• Out of town travel: Trade shows, sales calls, seminars and symposia are standard business requirements, and travel expenses can be deducted. This includes airfare and lodging. “Travel” does not include your daily commute.
  • Home office: If you use part of your home for business purposes — say, a den or spare bedroom, a basement or attic — you may be allowed to deduct some of the expenses. This can be a complicated situation, however, so keep records and make sure the space is used for business only.
  • Utilities: Good news! You can deduct the cost of electricity used for business facilities.
  • Supplies: The various supplies that are necessary for conducting your particular business are deductible, but keep those receipts, and be sure to verify with your accountant which supplies are eligible.
  • Salaries and wages: You cannot deduct your own income, but if you have employees, the wages you pay them are deductible.
  • Insurance: Many types of coverage are considered fully deductible, but rules about health insurance vary, so check with your accountant.
  • Legal and professional fees: Did you consult a lawyer or an accountant? (You should have!) Fees for those professional services are deductible.
  • Advertising: When you’re starting out, your budget is tight, but you should not forgo advertising. Ordinary costs to advertise are deductible.

This may all change

With every new White House administration there comes a pledge to change taxes. Whether the vernacular used is tax reform, tax cuts or tax relief, we can be assured that some attempt will be made to alter how we pay or how much we pay.

The tax reform plan proposed by the current administration — at least at this writing — presents four “simple” goals:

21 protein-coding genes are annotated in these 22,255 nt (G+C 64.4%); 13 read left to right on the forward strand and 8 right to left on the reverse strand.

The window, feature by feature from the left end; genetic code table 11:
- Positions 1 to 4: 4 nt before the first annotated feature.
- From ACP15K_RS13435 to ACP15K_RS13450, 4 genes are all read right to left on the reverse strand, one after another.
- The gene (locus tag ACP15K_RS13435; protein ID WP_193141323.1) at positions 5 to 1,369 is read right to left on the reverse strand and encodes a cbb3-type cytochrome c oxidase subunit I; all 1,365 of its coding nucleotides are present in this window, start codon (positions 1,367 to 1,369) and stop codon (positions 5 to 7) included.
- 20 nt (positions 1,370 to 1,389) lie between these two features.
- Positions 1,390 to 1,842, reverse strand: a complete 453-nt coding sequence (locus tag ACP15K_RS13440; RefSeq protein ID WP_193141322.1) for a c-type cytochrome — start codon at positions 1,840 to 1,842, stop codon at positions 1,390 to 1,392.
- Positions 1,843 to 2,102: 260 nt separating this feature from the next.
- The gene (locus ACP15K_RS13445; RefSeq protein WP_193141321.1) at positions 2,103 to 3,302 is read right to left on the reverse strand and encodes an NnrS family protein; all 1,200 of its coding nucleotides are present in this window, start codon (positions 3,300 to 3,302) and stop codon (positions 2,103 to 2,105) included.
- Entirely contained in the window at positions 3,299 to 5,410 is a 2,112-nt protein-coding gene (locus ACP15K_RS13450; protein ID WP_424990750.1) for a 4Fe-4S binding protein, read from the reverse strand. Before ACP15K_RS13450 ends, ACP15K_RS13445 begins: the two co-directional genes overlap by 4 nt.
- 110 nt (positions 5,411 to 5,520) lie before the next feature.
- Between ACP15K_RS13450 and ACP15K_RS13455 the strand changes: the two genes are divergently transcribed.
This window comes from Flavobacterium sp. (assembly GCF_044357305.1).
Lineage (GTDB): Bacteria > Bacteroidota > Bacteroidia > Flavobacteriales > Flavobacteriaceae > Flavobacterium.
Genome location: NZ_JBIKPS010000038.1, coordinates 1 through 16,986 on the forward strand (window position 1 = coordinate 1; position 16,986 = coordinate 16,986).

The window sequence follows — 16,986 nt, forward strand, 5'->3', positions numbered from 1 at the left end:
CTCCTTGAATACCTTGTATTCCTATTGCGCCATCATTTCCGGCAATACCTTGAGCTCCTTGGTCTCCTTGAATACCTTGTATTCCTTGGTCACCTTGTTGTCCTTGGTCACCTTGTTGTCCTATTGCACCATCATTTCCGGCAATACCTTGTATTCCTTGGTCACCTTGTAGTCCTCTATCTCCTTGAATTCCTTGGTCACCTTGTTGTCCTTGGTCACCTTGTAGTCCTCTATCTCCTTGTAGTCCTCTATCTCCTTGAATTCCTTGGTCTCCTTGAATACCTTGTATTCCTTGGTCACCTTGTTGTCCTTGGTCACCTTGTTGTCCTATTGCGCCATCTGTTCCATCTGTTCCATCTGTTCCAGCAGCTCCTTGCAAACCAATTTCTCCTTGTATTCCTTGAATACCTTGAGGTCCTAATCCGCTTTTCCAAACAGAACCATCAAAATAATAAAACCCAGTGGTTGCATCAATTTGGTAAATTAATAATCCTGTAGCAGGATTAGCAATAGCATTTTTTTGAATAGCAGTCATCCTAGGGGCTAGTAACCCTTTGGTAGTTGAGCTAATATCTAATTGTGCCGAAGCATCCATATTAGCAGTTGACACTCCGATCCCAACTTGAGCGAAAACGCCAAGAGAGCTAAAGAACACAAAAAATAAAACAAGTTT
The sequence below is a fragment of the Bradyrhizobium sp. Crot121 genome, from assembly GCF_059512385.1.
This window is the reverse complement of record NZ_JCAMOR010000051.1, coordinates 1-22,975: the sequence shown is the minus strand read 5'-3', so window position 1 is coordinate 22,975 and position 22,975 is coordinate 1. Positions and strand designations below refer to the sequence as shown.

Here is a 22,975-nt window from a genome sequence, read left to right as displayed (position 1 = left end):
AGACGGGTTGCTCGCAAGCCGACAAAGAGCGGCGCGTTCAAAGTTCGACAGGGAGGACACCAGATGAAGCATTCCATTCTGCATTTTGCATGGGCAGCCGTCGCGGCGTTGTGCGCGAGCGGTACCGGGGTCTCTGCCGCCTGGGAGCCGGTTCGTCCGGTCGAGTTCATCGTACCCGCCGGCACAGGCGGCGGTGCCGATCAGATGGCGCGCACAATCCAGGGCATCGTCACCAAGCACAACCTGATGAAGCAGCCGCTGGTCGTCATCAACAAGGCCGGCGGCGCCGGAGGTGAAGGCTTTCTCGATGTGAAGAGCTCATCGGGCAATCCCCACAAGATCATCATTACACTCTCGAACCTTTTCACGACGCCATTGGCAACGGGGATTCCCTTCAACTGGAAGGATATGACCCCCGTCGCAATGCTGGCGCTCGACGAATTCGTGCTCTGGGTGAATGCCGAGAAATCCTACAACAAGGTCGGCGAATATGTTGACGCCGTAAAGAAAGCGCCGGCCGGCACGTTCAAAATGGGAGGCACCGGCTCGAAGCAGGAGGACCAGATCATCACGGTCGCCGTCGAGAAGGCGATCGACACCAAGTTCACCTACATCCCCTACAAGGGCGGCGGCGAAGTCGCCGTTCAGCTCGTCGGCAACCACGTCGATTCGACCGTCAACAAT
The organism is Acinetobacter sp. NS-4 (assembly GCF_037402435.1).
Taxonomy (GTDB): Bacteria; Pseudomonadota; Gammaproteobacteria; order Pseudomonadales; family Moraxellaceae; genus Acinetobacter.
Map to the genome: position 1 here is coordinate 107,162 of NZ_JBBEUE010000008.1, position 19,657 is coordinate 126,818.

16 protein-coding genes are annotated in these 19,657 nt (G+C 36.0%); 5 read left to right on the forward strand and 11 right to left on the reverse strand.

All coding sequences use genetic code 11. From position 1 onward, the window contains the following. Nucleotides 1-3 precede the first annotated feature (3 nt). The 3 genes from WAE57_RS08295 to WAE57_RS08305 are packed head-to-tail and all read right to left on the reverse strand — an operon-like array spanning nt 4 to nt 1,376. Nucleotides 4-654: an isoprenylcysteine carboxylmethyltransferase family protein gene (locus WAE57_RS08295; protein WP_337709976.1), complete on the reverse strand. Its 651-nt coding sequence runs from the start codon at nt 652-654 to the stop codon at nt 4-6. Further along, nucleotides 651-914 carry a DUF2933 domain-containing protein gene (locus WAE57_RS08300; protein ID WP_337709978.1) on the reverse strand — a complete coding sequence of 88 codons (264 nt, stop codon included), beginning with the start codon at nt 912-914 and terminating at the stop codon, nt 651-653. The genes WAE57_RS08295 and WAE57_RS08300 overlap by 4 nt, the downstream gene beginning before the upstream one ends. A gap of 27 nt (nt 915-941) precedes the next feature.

• Tax relief for middle class Americans
  • Simplify the tax code
  • Grow the American economy
  • “Doesn’t add to our debt and deficit”

Should you go it alone?

The temptation when your business is young and/or small is to save as many dollars in as many places as you can. So if your brother-in-law is CPA, then yes, you can probably get by going DIY with your IRS obligations. Accounting software is available from a variety of sources, and if you’re savvy enough to have started your own business, you’re savvy enough to handle the initial bookkeeping, tax prep and financials yourself. At least for a while.

Check out the following:

You can also check with your local library, chamber of commerce or the Small Business Administration for advice.

There are, however, a couple of compelling reasons to go with a pro: time and money. You may think that you’re saving money by doing all of the work yourself, but when you consider that you’re probably also spending time studying and verifying, calculating and recalculating, searching for the most appropriate and legitimate deductions — phew! — you may realize that you need to get back to work. If you’re spending too much time away from productivity, trying to handle the dollars that support your business, you may end up sacrificing those dollars.

The moral of this story? When in doubt — and you will be in doubt — seek professional advice.